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If there’s one domain New Zealand absolutely excels in, it’s sport. The country has brought us many noteworthy athletes across various disciplines, from rugby to track and field and beyond. Here are 10 of the famous names who have made their mark in the sporting world.
Richie McCaw is probably one of New Zealand’s most renowned rugby union players. He retired from the sports field in 2015 after becoming one of only 20 players to lead the national All Blacks team into two World Cup Victories (in 2011 and 2015), as well as captaining the team to gain 51 victories in 58 tests. McCaw made his national debut in 2001, playing for the Crusaders and Canterbury teams, and was selected to play in the All Blacks’ end-of-year tour not long after.
Four-time Olympic shot-put champion Valerie Adams is one of a select few to win world championship titles at the youth, junior and senior levels in any athletic event. She is also the first woman to win four consecutive titles at the world track and field championships, and her personal best throw–with a distance of 21.24 metres (69.9 feet)–earned her the New Zealand, Oceanian, Commonwealth and World Championship records. She was recognised on the 2016 New Year’s Honours List, being named Dame Companion of the New Zealand Order of Merit.
Basketball player Steven Adams currently plays for the Oklahoma City Thunder, and is the first New Zealander to be selected in the first NBA draft. One thing you might not know about the young athlete is that he once had his sights set on being s shot putter — just like his famous older sibling, Valerie — until he was beaten at a national level by Jacko Gill. Adams relocated to the United States after high school to pursue his sporting career, and was selected for the NBA draft in 2013.
Professional golfer Lydia Ko became the number one ranked woman in February 2015 when she was only 17 years old. That makes her the youngest player of any gender to reach the highly-coveted top position. Later in the same year, when she had turned 18, Ko became the youngest woman to win a major championship. Before embarking on her international, record-breaking career, Ko had already earned her spot as the top-ranked woman amateur golfer — a title she held tightly onto for 130 weeks.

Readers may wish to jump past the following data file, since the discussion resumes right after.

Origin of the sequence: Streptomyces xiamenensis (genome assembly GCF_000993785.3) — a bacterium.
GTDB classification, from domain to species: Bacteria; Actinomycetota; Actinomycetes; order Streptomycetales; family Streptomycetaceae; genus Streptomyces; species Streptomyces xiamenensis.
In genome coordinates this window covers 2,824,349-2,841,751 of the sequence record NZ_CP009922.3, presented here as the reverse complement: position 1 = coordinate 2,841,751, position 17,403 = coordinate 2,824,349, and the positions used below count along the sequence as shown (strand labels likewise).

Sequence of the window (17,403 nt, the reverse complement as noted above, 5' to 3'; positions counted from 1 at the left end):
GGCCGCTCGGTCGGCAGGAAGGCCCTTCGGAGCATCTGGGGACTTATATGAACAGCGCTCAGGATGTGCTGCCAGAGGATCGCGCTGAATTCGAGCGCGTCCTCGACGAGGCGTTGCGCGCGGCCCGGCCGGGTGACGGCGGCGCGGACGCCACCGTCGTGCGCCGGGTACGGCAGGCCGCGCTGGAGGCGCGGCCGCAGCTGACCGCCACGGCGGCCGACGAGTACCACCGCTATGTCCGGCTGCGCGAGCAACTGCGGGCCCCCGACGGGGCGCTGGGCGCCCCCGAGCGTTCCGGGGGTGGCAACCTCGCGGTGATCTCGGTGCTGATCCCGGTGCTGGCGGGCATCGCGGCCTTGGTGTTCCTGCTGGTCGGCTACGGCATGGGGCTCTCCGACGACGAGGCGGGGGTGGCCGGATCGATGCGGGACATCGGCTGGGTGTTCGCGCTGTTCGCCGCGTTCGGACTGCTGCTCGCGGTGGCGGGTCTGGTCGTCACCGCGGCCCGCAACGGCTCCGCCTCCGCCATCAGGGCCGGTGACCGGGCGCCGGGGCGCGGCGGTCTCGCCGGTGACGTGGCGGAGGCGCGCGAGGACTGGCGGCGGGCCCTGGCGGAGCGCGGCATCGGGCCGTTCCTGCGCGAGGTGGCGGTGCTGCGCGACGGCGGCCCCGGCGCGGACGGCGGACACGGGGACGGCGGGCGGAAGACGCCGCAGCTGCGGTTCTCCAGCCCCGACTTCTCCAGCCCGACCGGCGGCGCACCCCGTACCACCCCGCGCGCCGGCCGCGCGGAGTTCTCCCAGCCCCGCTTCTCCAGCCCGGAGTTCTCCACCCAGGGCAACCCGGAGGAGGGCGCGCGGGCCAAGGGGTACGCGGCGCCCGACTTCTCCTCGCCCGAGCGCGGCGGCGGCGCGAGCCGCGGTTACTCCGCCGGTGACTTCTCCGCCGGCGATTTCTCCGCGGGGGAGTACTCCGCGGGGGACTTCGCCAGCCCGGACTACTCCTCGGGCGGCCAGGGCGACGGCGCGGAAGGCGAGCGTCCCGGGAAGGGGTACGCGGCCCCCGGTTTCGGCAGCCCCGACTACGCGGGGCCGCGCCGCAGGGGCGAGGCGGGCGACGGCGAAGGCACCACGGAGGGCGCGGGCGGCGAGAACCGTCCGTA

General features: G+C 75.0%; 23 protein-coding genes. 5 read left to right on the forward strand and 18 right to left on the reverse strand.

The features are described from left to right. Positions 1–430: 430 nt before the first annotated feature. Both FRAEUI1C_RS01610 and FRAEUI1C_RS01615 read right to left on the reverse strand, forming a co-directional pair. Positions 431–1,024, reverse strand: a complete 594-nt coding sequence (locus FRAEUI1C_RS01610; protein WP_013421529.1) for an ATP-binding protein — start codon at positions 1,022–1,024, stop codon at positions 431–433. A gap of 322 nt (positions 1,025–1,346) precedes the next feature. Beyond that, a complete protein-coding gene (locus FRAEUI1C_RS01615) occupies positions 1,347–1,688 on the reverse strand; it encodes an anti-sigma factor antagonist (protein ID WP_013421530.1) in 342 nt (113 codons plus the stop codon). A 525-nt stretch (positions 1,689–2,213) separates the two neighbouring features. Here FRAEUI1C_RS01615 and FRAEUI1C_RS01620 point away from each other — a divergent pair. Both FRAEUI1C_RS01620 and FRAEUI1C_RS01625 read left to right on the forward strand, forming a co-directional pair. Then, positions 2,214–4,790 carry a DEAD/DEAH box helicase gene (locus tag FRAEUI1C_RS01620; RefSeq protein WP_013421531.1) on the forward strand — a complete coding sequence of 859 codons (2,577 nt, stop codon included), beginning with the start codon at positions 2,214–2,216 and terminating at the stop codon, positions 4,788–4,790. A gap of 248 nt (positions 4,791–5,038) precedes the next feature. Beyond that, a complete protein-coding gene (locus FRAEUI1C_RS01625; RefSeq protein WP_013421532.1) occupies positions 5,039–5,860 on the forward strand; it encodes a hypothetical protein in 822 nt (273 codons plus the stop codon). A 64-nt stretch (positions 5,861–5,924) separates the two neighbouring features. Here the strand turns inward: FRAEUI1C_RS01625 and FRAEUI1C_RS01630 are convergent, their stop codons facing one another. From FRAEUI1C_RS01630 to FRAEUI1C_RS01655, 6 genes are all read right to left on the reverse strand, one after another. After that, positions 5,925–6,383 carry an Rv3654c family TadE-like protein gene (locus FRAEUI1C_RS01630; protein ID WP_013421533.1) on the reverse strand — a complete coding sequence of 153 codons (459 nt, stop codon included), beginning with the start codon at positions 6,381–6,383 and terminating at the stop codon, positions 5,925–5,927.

Eliza McCartney came into the spotlight after winning a bronze medal for New Zealand at the 2016 Summer Olympics. The athlete started training when she was 14 with former pole vaulter Jeremy McColl in 2011, who himself had won gold at the 2004 Oceania Athletics Championships before he stopped competing. By 2012, McCartney had won the national youth title; the following year she qualified for the 2013 World Youth Championships in Athletics, where she finished fourth. In 2017, McCartney beat her own New Zealand and Oceania pole vaulting record by clearing 4.82 metres (15.81 feet) during the Auckland Track Challenge.
Former cricketer Brendon McCullum is considered one of New Zealand’s most successful batsmen and team captains. He became the first Kiwi cricketer to score a triple hundred in a test match with his 302 runs against India in 2014. The same year, he also became the first New Zealander to score more than 1000 test runs in a calendar year — a record that was overtaken by his colleague, Kane Williamson, in 2015. McCullum was also the former record holder for the highest individual score in a Twenty20 International match, and for having the second highest score in all Twenty20 cricket. He officially retired from all cricketing pursuits in 2016.
Joseph Parker has held the World Boxing Organisation’s (WBO) heavyweight champion title since 2016. Before that, Parker won multiple regional titles, including the WBO’s Oriental, Oceania and Africa heavyweight championships. He narrowly missed out on representing New Zealand at the 2012 Olympics, but by 2016 had turned things around to become the country’s first heavyweight world champion.
Flatwater canoeist Lisa Carrington won gold at the Women’s K-1 200 metres events at 2011 Canoe Sprint World Championships as well as in the 2012 and 2016 Summer Olympics. Alongside fellow athlete Teneale Hatton, she also won a bronze medal at the 2009 World Cup regatta in Hungary, the 2010 World Cup event in France and the 2010 Oceania Canoe Championships. Carrington was chosen as New Zealand’s flag bearer at the 2016 Olympics closing ceremony, after becoming the first Kiwi woman to gain multiple medals in a single Olympic event.
South Africa-born Irene van Dyk is one of the world’s best netball players. She represented her homeland 72 times before relocating to New Zealand in 2000. Van Dyk was quickly snapped up by the national Silver Ferns team, and represented New Zealand internationally for 14 years. Van Dyk has also played for the domestic Waikato/Bay of Plenty Magic team, and is now an ambassador for the sport, both in New Zealand and in the wider Pacific region.
Mahe Drysdale is the current Olympic world champion, as well as being five-time world champion, in single scull rowing. Drysdale began competing at the international level in 2002, with New Zealand’s coxless four team. After his crew earned fifth place at the 2004 Olympics, Drysdale decided to switch to the single scull; a year later he won the World Championships, holding his championship title every year until 2009. His major 2016 Summer Olympics win was decided by a photo finish, with Drysdale beating Croatia’s Damir Martin by half a bow ball.